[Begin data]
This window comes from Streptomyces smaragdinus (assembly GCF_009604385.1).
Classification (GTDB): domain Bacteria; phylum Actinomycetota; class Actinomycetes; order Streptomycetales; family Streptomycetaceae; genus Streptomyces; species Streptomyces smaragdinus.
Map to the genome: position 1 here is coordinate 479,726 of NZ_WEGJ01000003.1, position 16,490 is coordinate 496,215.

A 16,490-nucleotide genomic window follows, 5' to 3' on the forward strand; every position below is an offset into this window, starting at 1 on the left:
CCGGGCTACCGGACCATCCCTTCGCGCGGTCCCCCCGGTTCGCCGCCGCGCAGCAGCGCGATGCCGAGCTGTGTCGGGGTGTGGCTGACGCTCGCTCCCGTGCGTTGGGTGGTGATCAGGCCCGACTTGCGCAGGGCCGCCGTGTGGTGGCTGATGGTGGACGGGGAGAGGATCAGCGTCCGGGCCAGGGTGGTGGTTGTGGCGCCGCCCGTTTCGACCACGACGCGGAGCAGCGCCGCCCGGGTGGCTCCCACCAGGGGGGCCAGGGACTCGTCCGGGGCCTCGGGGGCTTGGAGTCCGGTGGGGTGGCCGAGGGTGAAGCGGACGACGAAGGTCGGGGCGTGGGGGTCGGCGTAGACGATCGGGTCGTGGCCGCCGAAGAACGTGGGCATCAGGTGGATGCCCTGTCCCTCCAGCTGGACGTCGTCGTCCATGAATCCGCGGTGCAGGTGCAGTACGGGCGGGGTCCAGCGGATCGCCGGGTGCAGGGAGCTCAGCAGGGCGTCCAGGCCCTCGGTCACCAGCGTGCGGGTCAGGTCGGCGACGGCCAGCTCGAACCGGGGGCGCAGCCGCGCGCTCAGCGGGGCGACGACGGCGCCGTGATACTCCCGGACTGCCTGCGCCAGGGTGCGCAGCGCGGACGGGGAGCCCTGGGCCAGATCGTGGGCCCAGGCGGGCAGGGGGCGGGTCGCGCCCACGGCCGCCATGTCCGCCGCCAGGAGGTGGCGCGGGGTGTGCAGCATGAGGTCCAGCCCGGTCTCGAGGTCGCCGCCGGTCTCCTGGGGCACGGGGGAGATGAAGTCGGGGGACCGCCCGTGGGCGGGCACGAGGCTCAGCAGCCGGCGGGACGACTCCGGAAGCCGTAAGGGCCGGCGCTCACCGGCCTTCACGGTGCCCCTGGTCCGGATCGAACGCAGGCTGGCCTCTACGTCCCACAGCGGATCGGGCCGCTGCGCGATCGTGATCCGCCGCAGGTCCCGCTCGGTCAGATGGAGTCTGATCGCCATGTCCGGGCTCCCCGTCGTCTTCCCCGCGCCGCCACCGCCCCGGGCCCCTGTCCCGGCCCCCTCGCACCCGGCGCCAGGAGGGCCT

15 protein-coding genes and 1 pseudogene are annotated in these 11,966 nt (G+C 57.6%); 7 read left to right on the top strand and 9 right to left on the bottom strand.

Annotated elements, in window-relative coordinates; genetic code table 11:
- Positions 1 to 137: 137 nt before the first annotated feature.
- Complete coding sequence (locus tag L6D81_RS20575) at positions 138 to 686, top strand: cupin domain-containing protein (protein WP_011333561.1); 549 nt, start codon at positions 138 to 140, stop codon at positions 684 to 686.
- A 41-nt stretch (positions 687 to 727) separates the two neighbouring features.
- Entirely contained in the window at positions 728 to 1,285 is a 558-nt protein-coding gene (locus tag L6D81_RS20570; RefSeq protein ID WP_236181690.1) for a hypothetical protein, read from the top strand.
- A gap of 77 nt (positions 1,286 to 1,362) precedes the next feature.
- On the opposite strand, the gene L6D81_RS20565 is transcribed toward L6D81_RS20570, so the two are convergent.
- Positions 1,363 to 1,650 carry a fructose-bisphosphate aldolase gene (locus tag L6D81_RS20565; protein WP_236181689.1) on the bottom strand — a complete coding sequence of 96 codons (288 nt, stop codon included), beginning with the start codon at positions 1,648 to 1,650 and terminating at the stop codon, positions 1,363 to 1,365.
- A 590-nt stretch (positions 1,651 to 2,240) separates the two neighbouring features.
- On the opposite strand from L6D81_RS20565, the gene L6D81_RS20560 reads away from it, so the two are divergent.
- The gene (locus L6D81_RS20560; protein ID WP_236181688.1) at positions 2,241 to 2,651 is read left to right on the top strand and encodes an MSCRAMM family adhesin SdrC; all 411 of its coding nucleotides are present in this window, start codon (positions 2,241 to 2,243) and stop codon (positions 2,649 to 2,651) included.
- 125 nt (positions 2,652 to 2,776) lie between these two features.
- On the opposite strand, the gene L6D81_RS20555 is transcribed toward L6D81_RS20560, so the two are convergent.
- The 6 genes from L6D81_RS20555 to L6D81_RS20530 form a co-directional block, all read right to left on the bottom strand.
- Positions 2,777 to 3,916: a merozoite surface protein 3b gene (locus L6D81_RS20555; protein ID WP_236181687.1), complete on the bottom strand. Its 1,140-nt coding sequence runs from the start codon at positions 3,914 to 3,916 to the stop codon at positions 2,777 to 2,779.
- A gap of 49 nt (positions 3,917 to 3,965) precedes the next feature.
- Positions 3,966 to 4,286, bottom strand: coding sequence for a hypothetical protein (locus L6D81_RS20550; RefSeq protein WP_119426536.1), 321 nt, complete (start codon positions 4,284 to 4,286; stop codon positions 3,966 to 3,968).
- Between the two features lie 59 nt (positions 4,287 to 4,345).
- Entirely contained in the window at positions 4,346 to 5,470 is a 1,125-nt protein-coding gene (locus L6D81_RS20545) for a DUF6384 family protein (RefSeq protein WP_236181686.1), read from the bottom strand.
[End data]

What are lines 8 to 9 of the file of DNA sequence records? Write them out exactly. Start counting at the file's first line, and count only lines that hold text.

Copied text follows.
- Positions 1 to 137: 137 nt before the first annotated feature.
- Complete coding sequence (locus tag L6D81_RS20575) at positions 138 to 686, top strand: cupin domain-containing protein (protein WP_011333561.1); 549 nt, start codon at positions 138 to 140, stop codon at positions 684 to 686.